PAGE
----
“Mary Ann Warren. I advise you to acknowledge your sins.” The Magistrate’s nostrils flared at the end of his hawkish nose, his unsightly, flapping jowls now illuminated by the flames of the executioner’s torch. “Repent before God for your heresy,”
Magistrate Stoughton insisted. My heart was empty, and I lacked the cleverness to invoke vengeful words. I sunk back heavily into the wooden stake behind me, exhausted by the inconvenience of being bound and bothered. My contemptuous silence pervaded the atmosphere, engulfing the tiny tides of whispers amongst the crowd.
“Then we shall restore innocence,” The Magistrate coughed, now wall-eyed and impatient.
The executioner waved his torch beneath my feet. Within moments I was submerged in flames. With my hair disheveled, cloaked in a tattered chemise, and smoke swirling into my lungs, I became a radiant, ethereal star, ready to transcend into the night sky.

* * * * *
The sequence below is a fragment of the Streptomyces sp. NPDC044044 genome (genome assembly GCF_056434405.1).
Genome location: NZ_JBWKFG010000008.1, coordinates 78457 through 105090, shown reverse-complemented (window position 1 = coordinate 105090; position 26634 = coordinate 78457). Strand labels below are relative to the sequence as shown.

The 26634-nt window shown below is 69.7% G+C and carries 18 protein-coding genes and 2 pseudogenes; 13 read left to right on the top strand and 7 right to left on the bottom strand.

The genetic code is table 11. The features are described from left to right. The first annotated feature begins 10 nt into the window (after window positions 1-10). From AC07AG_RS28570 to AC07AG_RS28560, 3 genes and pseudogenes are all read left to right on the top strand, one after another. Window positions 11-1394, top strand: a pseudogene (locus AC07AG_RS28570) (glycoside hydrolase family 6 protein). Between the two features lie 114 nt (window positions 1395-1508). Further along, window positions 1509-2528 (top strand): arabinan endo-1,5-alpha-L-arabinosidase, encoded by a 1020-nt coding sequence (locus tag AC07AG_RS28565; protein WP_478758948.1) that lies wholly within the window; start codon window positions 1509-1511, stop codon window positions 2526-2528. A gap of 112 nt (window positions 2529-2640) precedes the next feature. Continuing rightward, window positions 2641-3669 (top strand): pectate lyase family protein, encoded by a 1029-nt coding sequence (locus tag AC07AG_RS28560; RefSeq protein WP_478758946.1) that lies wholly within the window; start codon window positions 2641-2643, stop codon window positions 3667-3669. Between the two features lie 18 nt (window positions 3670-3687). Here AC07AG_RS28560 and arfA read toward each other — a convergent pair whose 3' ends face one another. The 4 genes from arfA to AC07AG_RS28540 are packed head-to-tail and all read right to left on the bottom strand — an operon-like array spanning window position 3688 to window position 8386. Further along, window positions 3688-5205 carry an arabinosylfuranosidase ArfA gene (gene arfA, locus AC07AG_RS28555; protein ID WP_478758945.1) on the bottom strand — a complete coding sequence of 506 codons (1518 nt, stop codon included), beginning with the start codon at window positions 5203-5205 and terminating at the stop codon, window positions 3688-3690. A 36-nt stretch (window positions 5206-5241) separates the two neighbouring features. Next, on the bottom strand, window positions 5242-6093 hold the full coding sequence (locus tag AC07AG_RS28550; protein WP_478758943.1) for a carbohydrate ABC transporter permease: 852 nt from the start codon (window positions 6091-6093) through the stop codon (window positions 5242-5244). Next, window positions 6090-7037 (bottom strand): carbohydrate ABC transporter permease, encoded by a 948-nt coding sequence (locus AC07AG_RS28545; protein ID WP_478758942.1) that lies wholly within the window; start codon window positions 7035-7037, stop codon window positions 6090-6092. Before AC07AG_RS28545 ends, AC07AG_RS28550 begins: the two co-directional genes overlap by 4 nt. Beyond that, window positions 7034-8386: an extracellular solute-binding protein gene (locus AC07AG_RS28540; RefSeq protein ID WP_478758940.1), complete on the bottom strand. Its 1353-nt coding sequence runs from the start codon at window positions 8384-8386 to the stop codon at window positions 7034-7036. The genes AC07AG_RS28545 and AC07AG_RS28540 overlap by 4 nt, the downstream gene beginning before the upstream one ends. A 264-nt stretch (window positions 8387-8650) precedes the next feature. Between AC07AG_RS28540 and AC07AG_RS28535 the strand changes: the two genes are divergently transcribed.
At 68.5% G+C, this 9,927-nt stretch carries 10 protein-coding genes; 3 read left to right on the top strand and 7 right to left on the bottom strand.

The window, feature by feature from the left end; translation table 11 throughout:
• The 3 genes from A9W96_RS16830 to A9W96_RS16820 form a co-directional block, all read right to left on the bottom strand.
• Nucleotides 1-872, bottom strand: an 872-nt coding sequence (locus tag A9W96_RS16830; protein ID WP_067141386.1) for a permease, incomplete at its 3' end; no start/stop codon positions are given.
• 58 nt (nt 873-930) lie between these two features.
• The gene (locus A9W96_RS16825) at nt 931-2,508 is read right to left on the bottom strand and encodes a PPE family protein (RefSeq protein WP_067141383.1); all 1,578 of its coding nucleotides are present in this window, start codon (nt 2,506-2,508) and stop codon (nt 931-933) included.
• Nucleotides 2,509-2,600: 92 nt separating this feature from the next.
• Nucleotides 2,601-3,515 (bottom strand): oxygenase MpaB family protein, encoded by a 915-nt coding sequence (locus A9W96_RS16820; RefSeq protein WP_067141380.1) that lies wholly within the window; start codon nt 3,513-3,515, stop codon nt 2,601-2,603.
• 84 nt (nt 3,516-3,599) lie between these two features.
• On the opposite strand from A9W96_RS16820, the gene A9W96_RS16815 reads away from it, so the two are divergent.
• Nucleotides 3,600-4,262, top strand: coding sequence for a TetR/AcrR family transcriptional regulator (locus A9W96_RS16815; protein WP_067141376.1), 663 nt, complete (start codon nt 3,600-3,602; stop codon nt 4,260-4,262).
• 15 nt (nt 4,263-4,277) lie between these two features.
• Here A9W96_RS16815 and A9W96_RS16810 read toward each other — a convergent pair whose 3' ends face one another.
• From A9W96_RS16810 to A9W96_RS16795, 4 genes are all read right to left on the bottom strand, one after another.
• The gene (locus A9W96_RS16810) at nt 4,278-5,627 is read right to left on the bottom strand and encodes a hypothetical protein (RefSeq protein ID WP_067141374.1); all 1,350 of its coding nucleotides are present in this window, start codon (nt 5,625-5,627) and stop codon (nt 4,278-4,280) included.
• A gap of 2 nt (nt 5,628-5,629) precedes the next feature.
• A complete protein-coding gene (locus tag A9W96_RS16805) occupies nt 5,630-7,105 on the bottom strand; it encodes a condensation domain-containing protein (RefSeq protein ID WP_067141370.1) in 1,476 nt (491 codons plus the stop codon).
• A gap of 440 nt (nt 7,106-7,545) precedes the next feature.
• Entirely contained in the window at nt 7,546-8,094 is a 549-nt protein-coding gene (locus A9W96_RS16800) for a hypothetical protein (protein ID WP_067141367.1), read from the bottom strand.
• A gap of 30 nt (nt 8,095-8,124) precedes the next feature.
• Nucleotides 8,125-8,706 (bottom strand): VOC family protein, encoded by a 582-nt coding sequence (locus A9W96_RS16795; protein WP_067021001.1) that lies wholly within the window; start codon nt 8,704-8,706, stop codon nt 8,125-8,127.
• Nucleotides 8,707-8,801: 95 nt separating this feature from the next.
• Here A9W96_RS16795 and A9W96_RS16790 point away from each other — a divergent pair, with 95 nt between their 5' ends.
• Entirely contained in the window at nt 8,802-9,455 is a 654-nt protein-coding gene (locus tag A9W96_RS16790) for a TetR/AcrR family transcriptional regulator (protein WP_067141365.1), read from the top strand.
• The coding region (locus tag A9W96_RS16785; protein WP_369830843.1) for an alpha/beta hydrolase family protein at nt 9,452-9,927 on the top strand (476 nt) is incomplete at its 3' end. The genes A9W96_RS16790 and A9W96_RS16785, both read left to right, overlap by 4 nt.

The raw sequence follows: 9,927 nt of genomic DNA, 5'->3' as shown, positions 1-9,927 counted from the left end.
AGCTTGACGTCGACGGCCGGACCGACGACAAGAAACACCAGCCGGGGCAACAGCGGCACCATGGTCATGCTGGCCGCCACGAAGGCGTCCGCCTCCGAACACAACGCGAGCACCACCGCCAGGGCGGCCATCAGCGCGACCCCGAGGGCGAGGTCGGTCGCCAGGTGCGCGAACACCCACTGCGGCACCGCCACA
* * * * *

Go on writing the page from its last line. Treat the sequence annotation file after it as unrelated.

“Light it again!” The Magistrate shrieked. “Cleanse our village of this evil!”
The executioner hurried with his torch, his hands quaking as he relit the fire below my unscathed and lissome body, this time with extra focus, and with extra trepidation.
Once again, the fire was put out, mystifying the onlookers.
“Witch!” Someone howled from the darkness.
I was powerless at stifling my laughter. “Where art thy God now?” I chortled.
Beyond the horde of petrified observers, a black goat emerged from the shadows. I wondered if my grin was visible through the third round of flames.
It was then that I knew I would be leaving Salem.